31. Sure, the corporate tax is paid by the common stock holders, customers and employees. The same is true for every expense of the corporation--whether it is other taxes (Medicare, Social Security, state taxes) or normal operational expenses such as salaries and pensions. So using your logic you could justify eliminating all taxes paid by a corporation. Now if you want to make the case that the corporate tax is a double taxation and the tax on dividends should do the job (full taxation and not the qualified rate) I could buy that. Or you could make the case that most business types don't pay corporate tax (REITs, partnerships, royalty trusts, small businesses) so why should we single out one or two (C&S corps) to pay tax--I could buy that as a reason to eliminate the corporate tax.

    Second point--it would seem to be fairly easy to see who would benefit if the corporate tax was eliminated--just look at a recent C Corporation conversion to REIT status, like Weyerhaeuser. Think it happened in 2010. Corporate tax was eliminated (at least the U.S. portion)--who benefited--did salaries go up--why would they in a competitive world? Did prices of their products go down--why would they in a competitive world. The dividends went up because REIT status forces that to happen.

    ReplyDelete
    Replies
    1. Bruce7b,

      "Now if you want to make the case that the corporate tax is a double taxation."

      My own inclination is that the corporate tax is not double taxation because a corporation exists as a legal entity distinct from the owners and employees.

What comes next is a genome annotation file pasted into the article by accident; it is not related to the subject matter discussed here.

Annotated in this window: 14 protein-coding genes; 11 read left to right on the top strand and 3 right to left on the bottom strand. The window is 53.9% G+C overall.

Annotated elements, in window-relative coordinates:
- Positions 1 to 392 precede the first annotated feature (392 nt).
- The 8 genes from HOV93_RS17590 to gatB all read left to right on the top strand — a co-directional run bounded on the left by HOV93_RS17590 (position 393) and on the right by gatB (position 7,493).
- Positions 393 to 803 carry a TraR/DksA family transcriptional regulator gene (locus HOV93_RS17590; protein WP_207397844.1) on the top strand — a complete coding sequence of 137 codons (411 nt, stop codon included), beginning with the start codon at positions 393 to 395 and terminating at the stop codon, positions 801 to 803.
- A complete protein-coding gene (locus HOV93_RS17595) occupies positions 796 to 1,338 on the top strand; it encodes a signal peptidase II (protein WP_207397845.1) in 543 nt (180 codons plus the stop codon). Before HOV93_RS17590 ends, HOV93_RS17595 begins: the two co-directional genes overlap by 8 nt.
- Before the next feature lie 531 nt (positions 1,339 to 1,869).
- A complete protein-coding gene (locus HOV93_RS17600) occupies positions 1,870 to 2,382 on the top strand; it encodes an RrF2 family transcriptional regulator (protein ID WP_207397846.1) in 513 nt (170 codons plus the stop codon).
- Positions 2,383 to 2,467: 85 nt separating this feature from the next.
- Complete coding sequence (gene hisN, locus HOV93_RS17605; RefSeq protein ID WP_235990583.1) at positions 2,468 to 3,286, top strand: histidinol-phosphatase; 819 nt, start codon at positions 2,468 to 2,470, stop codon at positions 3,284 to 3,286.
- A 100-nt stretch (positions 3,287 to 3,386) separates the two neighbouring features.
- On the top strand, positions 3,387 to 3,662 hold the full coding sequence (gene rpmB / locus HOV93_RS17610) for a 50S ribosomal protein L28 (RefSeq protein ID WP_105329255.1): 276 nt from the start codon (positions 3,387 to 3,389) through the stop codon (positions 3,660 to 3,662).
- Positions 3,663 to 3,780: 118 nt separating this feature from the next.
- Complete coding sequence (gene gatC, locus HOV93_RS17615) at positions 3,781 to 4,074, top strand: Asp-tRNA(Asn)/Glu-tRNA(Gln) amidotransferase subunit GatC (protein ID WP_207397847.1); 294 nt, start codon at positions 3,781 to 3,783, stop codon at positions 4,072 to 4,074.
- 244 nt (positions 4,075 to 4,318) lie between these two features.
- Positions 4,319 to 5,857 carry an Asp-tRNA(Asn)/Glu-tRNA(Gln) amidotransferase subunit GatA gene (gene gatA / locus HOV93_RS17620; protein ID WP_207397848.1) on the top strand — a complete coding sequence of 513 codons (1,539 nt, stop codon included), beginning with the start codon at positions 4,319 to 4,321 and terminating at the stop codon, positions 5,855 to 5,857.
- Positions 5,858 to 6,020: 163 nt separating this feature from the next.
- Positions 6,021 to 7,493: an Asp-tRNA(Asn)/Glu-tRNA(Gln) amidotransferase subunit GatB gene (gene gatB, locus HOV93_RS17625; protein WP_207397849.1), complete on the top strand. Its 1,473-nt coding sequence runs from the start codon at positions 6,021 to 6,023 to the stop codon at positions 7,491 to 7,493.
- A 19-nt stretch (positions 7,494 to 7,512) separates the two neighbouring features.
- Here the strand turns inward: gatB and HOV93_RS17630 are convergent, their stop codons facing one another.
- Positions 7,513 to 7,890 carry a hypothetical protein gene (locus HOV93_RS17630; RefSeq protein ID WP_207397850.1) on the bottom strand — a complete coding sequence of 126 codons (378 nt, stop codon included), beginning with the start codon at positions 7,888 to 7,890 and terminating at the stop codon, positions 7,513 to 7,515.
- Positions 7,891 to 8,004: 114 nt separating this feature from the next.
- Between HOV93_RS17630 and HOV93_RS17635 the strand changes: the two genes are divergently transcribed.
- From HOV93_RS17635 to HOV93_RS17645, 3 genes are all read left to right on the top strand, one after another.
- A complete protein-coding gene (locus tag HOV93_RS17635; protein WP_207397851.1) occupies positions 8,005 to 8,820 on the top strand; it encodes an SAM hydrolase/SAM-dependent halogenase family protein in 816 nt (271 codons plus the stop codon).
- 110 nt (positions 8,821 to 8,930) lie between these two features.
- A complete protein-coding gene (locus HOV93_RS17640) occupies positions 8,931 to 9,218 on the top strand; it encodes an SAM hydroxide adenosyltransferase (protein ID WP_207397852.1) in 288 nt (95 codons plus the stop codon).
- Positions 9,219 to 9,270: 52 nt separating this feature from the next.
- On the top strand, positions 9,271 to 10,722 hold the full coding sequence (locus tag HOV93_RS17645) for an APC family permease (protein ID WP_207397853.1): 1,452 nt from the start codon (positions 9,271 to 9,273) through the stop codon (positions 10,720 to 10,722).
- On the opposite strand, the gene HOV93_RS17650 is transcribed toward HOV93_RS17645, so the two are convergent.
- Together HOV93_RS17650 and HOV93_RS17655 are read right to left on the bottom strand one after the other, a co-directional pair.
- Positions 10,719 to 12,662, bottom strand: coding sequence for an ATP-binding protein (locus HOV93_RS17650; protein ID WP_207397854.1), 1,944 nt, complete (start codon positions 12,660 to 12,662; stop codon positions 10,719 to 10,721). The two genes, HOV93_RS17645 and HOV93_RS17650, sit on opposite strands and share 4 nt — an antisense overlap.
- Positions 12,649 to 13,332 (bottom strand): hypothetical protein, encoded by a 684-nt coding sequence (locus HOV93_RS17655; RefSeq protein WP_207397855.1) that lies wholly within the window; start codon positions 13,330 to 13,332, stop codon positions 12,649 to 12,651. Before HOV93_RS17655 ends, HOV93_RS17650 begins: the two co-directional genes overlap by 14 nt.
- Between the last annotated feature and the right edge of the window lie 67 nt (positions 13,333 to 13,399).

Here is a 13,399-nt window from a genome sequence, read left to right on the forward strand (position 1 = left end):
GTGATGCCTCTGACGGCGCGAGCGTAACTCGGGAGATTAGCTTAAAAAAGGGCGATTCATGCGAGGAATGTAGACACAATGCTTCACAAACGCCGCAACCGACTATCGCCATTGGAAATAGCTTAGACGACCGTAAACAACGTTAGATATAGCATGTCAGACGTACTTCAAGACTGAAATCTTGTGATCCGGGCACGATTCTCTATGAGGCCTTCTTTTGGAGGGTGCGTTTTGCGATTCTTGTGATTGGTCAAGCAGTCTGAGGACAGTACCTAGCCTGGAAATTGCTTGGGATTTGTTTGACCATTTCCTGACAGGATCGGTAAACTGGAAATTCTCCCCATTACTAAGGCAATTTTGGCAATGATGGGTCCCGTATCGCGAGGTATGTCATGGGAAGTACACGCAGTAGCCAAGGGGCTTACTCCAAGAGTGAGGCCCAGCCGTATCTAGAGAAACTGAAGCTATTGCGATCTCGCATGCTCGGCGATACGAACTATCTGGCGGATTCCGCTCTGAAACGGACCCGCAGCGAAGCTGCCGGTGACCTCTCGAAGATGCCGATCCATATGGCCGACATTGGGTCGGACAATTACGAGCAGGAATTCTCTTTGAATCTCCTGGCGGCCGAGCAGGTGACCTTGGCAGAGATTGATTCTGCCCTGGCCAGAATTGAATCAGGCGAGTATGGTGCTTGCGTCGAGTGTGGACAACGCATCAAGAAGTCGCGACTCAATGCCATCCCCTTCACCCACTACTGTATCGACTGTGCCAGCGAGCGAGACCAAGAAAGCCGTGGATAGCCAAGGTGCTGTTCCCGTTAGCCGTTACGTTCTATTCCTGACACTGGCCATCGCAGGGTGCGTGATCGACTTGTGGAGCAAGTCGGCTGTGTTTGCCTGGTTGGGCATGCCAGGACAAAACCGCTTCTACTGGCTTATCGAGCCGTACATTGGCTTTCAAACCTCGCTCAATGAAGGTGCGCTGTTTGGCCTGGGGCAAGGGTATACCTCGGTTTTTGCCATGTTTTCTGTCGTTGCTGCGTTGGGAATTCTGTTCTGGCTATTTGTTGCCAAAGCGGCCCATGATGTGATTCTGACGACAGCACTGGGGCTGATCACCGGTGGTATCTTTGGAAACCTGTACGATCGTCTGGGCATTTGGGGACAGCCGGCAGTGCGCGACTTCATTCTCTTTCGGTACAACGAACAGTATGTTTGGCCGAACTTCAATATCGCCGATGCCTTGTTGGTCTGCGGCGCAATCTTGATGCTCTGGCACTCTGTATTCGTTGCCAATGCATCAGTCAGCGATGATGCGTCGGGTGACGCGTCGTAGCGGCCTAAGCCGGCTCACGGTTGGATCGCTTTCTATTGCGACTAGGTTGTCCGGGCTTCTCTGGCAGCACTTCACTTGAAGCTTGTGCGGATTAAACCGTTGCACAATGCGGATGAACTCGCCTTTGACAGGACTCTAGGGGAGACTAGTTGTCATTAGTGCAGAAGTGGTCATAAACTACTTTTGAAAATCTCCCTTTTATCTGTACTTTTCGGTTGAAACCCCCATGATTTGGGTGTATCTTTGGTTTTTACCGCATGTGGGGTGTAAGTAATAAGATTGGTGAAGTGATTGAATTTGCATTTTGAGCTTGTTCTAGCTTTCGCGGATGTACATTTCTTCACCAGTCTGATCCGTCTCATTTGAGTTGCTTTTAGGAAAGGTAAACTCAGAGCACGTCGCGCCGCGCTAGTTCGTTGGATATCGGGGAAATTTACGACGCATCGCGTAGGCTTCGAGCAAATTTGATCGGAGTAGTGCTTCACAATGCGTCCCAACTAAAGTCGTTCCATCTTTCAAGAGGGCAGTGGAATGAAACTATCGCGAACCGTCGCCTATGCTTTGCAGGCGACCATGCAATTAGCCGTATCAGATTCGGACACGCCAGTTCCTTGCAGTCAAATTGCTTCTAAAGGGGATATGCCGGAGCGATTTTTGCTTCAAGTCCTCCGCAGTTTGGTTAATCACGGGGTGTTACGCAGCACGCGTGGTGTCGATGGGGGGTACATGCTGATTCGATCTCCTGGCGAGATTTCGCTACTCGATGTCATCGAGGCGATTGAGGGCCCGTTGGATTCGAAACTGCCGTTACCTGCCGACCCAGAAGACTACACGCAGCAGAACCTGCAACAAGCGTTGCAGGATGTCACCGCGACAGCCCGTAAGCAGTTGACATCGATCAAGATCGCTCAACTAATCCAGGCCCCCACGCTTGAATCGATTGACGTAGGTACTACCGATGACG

If we should eliminate the corporate tax, should we not also eliminate the standing that a corporation has in a court of law?

      Meaning a corporation that pays no tax should also not be able to sue for non-payment, should not be able to sue for trademark / copyright / or patent infringement, should not be held accountable for debts incurred by the corporation, should not be held culpable for product liability, and the list goes on.

      Mind you, the individual rights of employees and owners to due process under a court of law would still be preserved. And so if you are an owner or an employee working for General Electric in New York and your salary was docked because a supplier in Ohio didn't pay his / her bills on time, you would still seek remedy - just not with a corporate umbrella.

      Does anyone have a clue why corporations (or governments) exist in the first place?

      Delete
    2. RE: Bruce7bJanuary 29, 2017 at 10:51 AM

      Exactly what the "Section 1042 Deferral" C-Corp ESOP does. And the Capial Homestead Act would allow S-Corps to do.
      http://just3rdway.blogspot.com/2016/12/theres-better-way-mister-trump-ii-what.html

      Delete
  32. It is interesting to compare the thrust of this Cochrane piece to Larry Summers' piece (cited above). Summers does a good job, I think, of explicitly placing this debate in its proper societal and moral context. Cochrane, characteristically, does not.

    It is largely for this reason I often feel that Cochrane characteristically argues from an extreme, absolutist position.

    Barry Goldwater famously said, "extremism in the defense of liberty is no vice". How profoundly I disagree with the absolutism of the right-wing mind.

    ReplyDelete
  33. John, Frank Restly

    I apologize if this is a duplication of a point you've both discussed.